You combine this with sleep apnea, multiple 24 hour shifts in a row, and my ADD, well it is a miracle I never killed someone. I tell this as one of the lucky ones. I now have the ADD and the Sleep Apnea under control. I have my shifts scheduled so I usually am able to sleep an adequate amount. These things improve my safety as well as the safety of those around me.
Now I mentioned a second job, it is with a really large EMS provider. I will leave it at that. Their driver’s safety program is not quite as extensive as I think it should be, but it definitely works. Every EMT and Paramedic should be taught low forces driving. Every EMS agency should have an effective driver monitoring and feedback program. This is something that will save our lives. Driving is without a doubt the most dangerous activity EMS personnel take part in, and we forget it.
Remember this if you are operating an ambulance and you kill someone, you might not be held legally liable. Different states have different laws about this, but you most likely wanted to save lives when you started in this. Do you want to be the guy that has to face the fact you killed someone. That person you kill could also be yourself. Do you want your friends and family to live with that loss?

As always I value your comments and opinions,

Lone Medic.

Thursday, May 2, 2013

The Death of the 24 hour shift, I hope.

The 24 hour shift is a dragon that needs to be slain. I hear way too many EMT’s tell me that they like 24 hour shifts and prefer that they be scheduled back to back. I mean this sounds great to me, do my 48 and have 5 days off. I mean who cares if it actually risks people’s lives including you or your partners.
  A big problem I have with this type of scheduling, and we have to do it at my current job, but we are working on ending it, is that it makes EMS into a hobby not a profession. There are people that do EMS as a hobby. They are called volunteers and many of them d a damn good job because they want to. But if EMS is how you earn your living, you should look at it as a profession and treat it as such.
  As someone who is officially a dinosaur, I ask those of you who have done this for a while on 24 hour shifts, are you as good near the end of shift as you are at the beginning? Most of us will tell you no. Think about it, you have either been awake for nearly 24 hour or you were woken up from sleep that was interrupted by other crew’s tones, radios, or telephones. You or your equally tired partner are driving in excess of posted speed limits weaving in and out of traffic, and avoiding obstacles.

  There is a link between sleep deprivation and depression in EMS personnel. Many of the people I work with, including myself, have been on anti-depressants. Most of us consider this due to the on the job stressors, and they do contribute, but getting more rest would improve the situation as well as our overall health. I have a link on this below.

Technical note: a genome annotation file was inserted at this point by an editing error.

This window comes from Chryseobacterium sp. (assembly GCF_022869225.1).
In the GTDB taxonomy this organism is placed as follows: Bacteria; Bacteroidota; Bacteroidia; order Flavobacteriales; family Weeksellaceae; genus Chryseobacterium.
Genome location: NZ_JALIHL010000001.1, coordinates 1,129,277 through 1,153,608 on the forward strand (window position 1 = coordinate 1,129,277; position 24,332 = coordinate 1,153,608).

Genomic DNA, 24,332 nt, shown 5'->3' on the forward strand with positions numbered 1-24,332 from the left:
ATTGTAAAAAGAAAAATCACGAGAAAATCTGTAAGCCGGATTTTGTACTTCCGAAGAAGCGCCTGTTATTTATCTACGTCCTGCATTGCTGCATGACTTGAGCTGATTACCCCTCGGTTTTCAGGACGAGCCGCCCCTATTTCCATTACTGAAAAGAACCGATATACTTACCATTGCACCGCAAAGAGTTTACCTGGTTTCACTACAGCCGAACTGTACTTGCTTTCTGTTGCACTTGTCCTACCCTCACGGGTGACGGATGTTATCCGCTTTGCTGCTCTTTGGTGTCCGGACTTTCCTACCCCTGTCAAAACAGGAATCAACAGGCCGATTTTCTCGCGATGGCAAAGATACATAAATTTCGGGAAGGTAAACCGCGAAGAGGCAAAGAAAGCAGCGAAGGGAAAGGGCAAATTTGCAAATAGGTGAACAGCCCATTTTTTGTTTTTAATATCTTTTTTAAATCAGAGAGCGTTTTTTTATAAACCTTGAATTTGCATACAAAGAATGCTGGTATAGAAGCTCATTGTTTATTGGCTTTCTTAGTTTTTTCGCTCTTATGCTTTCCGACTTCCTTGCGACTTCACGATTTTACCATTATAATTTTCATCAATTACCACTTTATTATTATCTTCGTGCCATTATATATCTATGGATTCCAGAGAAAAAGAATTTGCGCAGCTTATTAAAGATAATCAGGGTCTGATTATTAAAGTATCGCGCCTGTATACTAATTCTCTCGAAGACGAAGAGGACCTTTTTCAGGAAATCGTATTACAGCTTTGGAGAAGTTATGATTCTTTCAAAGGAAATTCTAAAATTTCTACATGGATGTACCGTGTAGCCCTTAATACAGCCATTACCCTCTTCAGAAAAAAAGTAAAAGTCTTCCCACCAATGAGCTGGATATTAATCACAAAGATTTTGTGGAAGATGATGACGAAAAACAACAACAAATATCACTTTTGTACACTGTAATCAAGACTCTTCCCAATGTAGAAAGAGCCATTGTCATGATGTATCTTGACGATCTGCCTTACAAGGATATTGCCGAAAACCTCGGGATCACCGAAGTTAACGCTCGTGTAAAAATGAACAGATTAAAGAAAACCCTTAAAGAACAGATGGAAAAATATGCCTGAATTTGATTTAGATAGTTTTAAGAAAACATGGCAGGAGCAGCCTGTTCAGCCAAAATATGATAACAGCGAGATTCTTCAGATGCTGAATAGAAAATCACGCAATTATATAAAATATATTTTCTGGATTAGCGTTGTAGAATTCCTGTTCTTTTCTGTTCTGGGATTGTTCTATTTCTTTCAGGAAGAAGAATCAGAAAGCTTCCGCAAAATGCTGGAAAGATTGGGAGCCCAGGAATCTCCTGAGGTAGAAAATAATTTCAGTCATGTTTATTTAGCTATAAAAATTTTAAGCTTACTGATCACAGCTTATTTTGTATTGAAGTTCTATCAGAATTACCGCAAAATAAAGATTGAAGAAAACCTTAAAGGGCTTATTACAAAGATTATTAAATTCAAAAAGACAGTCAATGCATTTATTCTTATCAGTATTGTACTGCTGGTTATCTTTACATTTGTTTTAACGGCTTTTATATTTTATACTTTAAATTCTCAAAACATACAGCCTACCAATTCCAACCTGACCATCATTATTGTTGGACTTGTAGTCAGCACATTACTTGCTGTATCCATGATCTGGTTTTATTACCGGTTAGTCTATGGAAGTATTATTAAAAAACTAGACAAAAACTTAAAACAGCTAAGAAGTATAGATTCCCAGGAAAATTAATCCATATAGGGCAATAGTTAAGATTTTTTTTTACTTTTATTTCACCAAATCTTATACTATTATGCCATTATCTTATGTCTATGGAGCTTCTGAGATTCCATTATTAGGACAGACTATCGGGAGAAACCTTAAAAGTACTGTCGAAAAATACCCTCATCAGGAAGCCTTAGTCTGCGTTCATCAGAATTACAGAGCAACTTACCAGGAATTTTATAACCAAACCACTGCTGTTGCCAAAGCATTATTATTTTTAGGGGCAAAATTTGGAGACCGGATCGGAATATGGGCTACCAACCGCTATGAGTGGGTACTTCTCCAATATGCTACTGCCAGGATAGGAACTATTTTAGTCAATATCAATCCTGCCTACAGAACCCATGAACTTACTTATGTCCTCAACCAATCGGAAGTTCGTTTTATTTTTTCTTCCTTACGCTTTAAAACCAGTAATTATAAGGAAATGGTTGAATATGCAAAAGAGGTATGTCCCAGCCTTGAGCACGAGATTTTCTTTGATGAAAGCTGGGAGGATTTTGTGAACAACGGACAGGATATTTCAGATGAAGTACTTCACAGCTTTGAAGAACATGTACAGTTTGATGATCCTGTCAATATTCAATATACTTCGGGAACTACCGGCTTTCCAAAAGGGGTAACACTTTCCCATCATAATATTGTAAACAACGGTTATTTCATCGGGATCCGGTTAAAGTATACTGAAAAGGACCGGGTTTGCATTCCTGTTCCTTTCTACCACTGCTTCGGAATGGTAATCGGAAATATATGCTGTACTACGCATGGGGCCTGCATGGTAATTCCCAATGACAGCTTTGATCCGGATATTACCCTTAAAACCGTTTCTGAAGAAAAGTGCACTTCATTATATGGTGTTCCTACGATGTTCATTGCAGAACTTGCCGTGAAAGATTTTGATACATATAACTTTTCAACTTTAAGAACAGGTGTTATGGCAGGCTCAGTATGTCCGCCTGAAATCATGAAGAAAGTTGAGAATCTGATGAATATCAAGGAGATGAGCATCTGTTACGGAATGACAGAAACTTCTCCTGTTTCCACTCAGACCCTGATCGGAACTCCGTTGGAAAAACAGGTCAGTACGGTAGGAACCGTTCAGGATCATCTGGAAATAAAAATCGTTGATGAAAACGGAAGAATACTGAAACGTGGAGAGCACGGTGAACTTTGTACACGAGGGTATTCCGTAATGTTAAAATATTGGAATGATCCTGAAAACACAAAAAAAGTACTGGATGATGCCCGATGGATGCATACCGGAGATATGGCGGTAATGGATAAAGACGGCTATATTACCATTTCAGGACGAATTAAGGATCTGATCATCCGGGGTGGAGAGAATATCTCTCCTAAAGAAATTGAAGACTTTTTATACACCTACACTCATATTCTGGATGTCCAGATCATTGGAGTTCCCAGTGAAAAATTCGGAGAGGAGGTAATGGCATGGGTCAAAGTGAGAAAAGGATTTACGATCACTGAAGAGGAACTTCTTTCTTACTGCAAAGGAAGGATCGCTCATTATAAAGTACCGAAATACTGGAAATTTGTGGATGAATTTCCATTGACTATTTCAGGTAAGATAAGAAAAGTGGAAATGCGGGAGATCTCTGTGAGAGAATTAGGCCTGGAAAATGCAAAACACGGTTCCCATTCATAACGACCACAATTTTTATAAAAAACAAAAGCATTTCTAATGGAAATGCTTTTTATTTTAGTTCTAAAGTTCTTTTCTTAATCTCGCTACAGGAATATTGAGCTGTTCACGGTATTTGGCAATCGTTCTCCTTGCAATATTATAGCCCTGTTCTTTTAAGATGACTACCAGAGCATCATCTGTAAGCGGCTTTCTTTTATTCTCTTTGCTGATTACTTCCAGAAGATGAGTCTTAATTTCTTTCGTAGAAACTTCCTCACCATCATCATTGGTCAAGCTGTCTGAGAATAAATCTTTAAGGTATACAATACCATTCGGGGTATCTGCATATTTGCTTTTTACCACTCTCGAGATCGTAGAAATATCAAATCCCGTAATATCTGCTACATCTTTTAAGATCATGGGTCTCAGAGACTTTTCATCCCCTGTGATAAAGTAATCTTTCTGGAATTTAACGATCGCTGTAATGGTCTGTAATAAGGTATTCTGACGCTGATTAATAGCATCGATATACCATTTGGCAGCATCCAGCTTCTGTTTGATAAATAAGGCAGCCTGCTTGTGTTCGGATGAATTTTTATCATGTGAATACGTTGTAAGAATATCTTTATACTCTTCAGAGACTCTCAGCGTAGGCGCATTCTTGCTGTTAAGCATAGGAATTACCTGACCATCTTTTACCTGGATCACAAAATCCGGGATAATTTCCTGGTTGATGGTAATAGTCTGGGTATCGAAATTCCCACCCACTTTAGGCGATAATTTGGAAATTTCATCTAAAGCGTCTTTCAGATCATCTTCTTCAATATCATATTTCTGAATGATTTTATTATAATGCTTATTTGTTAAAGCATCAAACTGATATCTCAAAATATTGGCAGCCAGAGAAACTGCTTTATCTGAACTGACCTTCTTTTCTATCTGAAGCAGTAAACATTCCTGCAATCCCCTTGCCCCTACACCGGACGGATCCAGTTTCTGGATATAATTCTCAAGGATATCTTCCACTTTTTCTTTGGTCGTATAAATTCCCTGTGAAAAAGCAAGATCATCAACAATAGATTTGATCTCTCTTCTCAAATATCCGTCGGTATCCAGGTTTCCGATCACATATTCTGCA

If you were to come in at a set period of time, you do 8 to 12 hours and you go home. You and your partner are well rested and are able to perform your skills in a prompt and effective manner. You finish your shift and are able to leave to go home. No more listening to radios and telephones at night. You an EMS professional, so you goal should be better patient care and outcomes. In the fight for EMS 2.0 remember that we have to be able to perform at a level that ensures we are not making more victims of death by paramedic assistance.

Sunday, March 17, 2013

How to change things.

People who have read my previous blogs know that I am an advocate of EMS changing. I am a firm believer in EMS personnel becoming the true first line providers they should be. But good reader, I have met the enemy and he is us. We all know that competent medic that looks at new research and blows it off. He is the guy that has a great IV ratio but looked at 12 leads as unnecessary.  He is the guy that says that sounds nice but it will never happen. When it does happen he is shocked. Well that guy is part of the problem

Another problem is the medic that refuses to know anything more than the protocols. He has no desire to understand the pathology of the illnesses he treats. He looks at new advances as a pain because he has to change his routine. This is the guy that probably judges his skills as a medic based on scene time and being able to immobilize a patient so they can’t move.

So how do we change these people? One, engage them in conversation. When doing this, point out things that were commonly held truths in EMS that have been disproven. These guys are like you in that they want to help people. Point out that Performing 12 as well as 15 lead EKG’s and early activation of cath labs do not just save lives, they improve them. Ask them if they remember things like the Oral Screw, rotating tourniquets, and wide open IV’s. These people are your friends, colleagues, and mentors. Treat them as such.